STAGE 2B - Applying for AOS to GC Approval - 9 months, 4 days (279 days)

STAGE 3 - Lifting Conditions. Filing (19 Dec 2007) to Approval (December 11 2008)

STAGE 4 - CITIZENSHIP (filing under 5-year rule - residency start date on green card Jan 11th, 2006)

*N400 filed December 15, 2011

*Interview March 12, 2012

*Oath Ceremony March 23, 2012.

ALL DONE!!!!!!!!

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Filed: AOS (apr) Country: Argentina
Timeline

I prepare my husband's favorite Argentine dishes regularly, and I also make sure we regularly perform some traditional Argentine customs, such as drinking mate when we have guests or I come home from work.

I think it's about giving them some sense of normalcy to make the transition easier. Something familiar and comforting to fall back on.


~ Don't forget to 'Vote Up' useful advice from others ~

K1 Visa Journey [April 11, 2013 - August 31, 2014]
[2014-09-20] !!! WEDDING !!!
[2014-09-22] Applied for SSN
[2014-09-26] Marriage License in Snail Mail
[2014-10-22] Notification of SSC in mail, will arrive "within 2 weeks"
[2014-10-27] SSC Arrived!

2015-04-30] Mailed AOS Package!
[2015-06-16] EAD Approved!
[2015-06-16] AP Approved!
[2015-06-23] EAD/AP Card Received!

[2015-10-02] AOS Approved (No Interview)!

[2015-10-07] Greencard Mailed

[2015-10-09] Approval Notice Recieved

[2015-10-09] Greencard Recieved!

I used RapidVisa for my petition; a paperwork service. A K1 is $375.00 to use their hassle-free online application system.

Useful Links:
Igor's List | Advanced Search Tool | Q&A With a Former USCIS Adjudicator
Visa Status Checker (Once you get a Case # from NVC) | Offical USCIS Reasons for a K1 Denial

The advice offered by this user is not legal advice. You should contact an attorney to obtain legal advice.

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I had visited America half a dozen times across many years but still nothing prepares you for the culture shock of actually living here. I arrived when my husband was already working so I had to navigate everything on my own with the four kids - including driving in America for the first time! - so it was pretty overwhelming. We were in an area where we literally knew not a single soul either so I was very reliant on google and a sat nav to get me around.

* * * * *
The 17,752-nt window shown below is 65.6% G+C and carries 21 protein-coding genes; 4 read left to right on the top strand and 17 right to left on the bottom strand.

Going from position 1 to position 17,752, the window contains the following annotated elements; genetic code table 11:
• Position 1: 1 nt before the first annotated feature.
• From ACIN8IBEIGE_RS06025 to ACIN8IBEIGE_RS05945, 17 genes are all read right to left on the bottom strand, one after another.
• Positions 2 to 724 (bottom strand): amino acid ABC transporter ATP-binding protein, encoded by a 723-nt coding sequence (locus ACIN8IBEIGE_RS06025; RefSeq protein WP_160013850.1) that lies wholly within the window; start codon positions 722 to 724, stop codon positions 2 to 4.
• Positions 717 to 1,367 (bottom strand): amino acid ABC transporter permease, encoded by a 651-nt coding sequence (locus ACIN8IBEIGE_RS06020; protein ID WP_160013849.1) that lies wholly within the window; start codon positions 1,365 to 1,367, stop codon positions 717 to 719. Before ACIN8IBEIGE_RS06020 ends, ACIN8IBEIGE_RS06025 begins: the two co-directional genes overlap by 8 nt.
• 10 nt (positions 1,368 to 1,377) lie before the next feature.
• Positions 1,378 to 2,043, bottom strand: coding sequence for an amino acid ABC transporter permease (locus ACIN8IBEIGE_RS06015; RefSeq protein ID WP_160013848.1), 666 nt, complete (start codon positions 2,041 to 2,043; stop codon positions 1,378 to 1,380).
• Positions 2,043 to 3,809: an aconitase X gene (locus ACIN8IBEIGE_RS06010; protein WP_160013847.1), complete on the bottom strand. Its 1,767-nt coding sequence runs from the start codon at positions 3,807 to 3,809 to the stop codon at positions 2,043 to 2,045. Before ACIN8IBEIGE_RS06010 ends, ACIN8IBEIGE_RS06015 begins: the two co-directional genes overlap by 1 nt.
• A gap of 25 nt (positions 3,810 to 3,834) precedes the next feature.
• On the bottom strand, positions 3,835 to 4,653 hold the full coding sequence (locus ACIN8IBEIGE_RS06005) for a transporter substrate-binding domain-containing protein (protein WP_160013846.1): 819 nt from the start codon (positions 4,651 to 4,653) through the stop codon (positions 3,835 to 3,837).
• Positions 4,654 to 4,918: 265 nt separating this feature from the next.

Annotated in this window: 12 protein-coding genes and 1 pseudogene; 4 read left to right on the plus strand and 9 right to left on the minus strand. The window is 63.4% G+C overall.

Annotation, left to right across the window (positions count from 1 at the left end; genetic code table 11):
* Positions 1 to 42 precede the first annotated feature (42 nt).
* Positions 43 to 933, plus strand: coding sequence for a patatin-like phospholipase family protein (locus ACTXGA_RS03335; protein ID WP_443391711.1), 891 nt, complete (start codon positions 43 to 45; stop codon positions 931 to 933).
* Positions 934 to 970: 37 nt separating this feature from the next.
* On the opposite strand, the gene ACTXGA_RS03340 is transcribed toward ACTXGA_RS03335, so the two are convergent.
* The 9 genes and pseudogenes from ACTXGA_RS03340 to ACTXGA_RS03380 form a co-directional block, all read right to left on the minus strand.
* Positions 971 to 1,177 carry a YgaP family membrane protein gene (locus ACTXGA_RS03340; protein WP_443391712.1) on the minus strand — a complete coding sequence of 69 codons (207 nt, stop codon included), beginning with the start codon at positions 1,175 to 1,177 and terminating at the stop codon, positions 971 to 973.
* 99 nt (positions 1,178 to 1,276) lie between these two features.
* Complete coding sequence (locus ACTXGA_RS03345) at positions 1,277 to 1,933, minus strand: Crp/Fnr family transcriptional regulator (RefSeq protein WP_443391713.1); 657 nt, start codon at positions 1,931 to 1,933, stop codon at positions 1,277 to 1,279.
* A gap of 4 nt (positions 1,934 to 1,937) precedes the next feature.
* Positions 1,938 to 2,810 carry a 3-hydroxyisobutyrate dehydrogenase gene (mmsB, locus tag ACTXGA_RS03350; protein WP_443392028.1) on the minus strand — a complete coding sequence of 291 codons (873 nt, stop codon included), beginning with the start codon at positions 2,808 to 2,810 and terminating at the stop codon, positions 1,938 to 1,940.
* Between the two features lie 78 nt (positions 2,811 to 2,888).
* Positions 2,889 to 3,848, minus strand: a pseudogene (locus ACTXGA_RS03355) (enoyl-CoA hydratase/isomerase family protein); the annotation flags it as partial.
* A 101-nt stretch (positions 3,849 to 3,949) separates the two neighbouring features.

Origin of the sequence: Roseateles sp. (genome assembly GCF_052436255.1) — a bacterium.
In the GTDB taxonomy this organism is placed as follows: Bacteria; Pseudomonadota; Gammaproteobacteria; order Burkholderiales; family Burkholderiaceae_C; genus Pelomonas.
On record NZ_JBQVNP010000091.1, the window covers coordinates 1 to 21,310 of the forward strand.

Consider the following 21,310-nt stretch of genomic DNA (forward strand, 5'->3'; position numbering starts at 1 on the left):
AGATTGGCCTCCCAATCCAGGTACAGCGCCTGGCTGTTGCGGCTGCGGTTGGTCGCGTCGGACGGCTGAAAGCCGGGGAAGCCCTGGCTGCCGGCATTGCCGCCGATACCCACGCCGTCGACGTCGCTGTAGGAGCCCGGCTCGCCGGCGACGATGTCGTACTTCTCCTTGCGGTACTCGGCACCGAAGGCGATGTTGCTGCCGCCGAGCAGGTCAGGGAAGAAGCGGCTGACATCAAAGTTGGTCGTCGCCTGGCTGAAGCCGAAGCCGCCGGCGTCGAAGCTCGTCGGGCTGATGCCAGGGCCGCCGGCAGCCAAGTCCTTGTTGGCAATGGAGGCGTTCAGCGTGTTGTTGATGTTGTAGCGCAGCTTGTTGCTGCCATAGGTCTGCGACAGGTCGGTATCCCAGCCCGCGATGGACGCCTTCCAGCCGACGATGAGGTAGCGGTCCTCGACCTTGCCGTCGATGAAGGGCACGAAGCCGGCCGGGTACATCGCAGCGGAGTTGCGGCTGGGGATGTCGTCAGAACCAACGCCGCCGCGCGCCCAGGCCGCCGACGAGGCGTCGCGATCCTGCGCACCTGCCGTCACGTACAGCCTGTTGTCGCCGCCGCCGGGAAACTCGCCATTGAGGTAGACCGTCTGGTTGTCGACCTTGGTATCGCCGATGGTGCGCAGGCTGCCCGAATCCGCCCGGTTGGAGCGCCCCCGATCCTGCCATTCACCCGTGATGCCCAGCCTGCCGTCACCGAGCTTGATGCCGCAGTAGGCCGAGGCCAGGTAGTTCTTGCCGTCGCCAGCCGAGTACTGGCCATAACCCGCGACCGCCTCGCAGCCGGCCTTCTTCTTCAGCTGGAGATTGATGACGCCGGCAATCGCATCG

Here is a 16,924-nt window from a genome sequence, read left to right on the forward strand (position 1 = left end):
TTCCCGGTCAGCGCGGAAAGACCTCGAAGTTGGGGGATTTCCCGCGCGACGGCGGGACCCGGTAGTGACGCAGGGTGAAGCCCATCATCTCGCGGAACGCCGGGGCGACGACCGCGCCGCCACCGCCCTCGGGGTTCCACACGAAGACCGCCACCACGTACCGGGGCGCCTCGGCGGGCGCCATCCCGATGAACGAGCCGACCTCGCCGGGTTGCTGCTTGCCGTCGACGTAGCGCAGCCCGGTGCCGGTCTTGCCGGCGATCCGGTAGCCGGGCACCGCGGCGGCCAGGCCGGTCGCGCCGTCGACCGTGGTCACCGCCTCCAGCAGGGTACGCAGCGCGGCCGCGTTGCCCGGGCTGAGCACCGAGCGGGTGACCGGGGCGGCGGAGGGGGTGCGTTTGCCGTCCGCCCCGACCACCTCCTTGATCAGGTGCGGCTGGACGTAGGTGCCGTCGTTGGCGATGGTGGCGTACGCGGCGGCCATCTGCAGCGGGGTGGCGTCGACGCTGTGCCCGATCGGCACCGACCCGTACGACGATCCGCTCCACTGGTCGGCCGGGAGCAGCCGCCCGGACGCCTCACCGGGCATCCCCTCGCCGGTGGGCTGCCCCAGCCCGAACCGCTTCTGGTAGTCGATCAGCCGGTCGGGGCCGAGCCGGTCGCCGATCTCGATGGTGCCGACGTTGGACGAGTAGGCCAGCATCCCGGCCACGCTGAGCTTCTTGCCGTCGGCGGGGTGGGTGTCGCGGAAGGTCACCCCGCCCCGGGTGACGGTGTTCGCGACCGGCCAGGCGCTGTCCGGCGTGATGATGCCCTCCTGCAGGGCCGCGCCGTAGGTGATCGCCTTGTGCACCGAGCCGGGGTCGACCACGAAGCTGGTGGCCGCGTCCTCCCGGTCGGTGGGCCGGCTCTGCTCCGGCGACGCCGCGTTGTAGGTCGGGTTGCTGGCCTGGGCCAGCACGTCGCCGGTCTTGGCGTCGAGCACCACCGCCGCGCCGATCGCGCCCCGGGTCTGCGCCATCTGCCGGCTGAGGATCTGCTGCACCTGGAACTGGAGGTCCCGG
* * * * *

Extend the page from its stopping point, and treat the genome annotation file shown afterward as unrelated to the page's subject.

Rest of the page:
I have been here for just over a year now and I would say that the biggest difficulty for me is the emotional and psychological impact of feeling as if my adult life has been rest to zero. All that knowledge and experience I had gained over decades of adult life in Britain has been wiped out because there is so much I don't know about how things work here - I was a teacher but I didn't know the education system here, the taxation system is mind-boggling and very different, and the health system is horrendous to navigate (I seriously miss the NHS) - but there are also all those little things every day - unfamiliar products in the supermarket, vocabulary I cannot reach for in time in a conversation - that is a constant reminder of not quite fitting in here, not quite belonging.

I didn't have anyone here when we moved here so if you have a support network of family and friends then I am sure that will help with the transition. I have done a lot of contacting American friends on Facebook to find out how X, Y and Z works here but did not have the luxury of knowing anyone who had local knowledge. I blog about my experiences, the ups and downs, which helps me process everything. I think having some sort of outlet, some means of decompressing, from what is definitely a stressful transition period (even when you still believe it is a positive change) is beneficial.

Best wishes

Laura


Married a US/UK dual national in 1996 and had four children together.
Immigration Timeline: I130 Approval November 2012; Interview July 2013; Immigration October 2013. (Note, however, that we chose to stall the process for personal scheduling reasons)
As a family of six, we relocated from Argyll in Scotland to Pennsylvania in October 2013. 

I applied for Citizenship in October 2017 and am currently waiting for an Interview date.